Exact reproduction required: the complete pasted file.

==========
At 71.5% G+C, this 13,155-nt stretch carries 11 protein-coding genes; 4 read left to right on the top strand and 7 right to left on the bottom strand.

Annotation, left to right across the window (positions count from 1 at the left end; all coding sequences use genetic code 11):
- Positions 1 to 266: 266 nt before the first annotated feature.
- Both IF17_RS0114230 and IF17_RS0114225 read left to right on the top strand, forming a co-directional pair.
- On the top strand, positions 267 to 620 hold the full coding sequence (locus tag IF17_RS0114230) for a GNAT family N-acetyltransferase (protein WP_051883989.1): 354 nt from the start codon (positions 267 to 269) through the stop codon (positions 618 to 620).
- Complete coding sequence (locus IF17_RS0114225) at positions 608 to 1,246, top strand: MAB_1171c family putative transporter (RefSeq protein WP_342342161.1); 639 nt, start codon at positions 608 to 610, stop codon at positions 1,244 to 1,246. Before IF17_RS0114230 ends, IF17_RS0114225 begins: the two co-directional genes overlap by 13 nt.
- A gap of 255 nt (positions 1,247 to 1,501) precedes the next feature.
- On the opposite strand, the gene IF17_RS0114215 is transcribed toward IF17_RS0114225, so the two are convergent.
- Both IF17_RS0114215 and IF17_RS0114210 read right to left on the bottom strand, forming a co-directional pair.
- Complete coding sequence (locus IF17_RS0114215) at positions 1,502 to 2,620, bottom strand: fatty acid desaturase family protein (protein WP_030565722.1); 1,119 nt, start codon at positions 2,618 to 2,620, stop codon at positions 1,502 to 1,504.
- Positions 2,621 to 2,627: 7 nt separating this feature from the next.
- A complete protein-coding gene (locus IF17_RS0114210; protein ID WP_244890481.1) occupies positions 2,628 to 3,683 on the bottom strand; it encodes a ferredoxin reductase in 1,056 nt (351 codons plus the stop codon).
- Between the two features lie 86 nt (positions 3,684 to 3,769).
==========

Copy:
At 71.5% G+C, this 13,155-nt stretch carries 11 protein-coding genes; 4 read left to right on the top strand and 7 right to left on the bottom strand.

Annotation, left to right across the window (positions count from 1 at the left end; all coding sequences use genetic code 11):
- Positions 1 to 266: 266 nt before the first annotated feature.
- Both IF17_RS0114230 and IF17_RS0114225 read left to right on the top strand, forming a co-directional pair.
- On the top strand, positions 267 to 620 hold the full coding sequence (locus tag IF17_RS0114230) for a GNAT family N-acetyltransferase (protein WP_051883989.1): 354 nt from the start codon (positions 267 to 269) through the stop codon (positions 618 to 620).
- Complete coding sequence (locus IF17_RS0114225) at positions 608 to 1,246, top strand: MAB_1171c family putative transporter (RefSeq protein WP_342342161.1); 639 nt, start codon at positions 608 to 610, stop codon at positions 1,244 to 1,246. Before IF17_RS0114230 ends, IF17_RS0114225 begins: the two co-directional genes overlap by 13 nt.
- A gap of 255 nt (positions 1,247 to 1,501) precedes the next feature.
- On the opposite strand, the gene IF17_RS0114215 is transcribed toward IF17_RS0114225, so the two are convergent.
- Both IF17_RS0114215 and IF17_RS0114210 read right to left on the bottom strand, forming a co-directional pair.
- Complete coding sequence (locus IF17_RS0114215) at positions 1,502 to 2,620, bottom strand: fatty acid desaturase family protein (protein WP_030565722.1); 1,119 nt, start codon at positions 2,618 to 2,620, stop codon at positions 1,502 to 1,504.
- Positions 2,621 to 2,627: 7 nt separating this feature from the next.
- A complete protein-coding gene (locus IF17_RS0114210; protein ID WP_244890481.1) occupies positions 2,628 to 3,683 on the bottom strand; it encodes a ferredoxin reductase in 1,056 nt (351 codons plus the stop codon).
- Between the two features lie 86 nt (positions 3,684 to 3,769).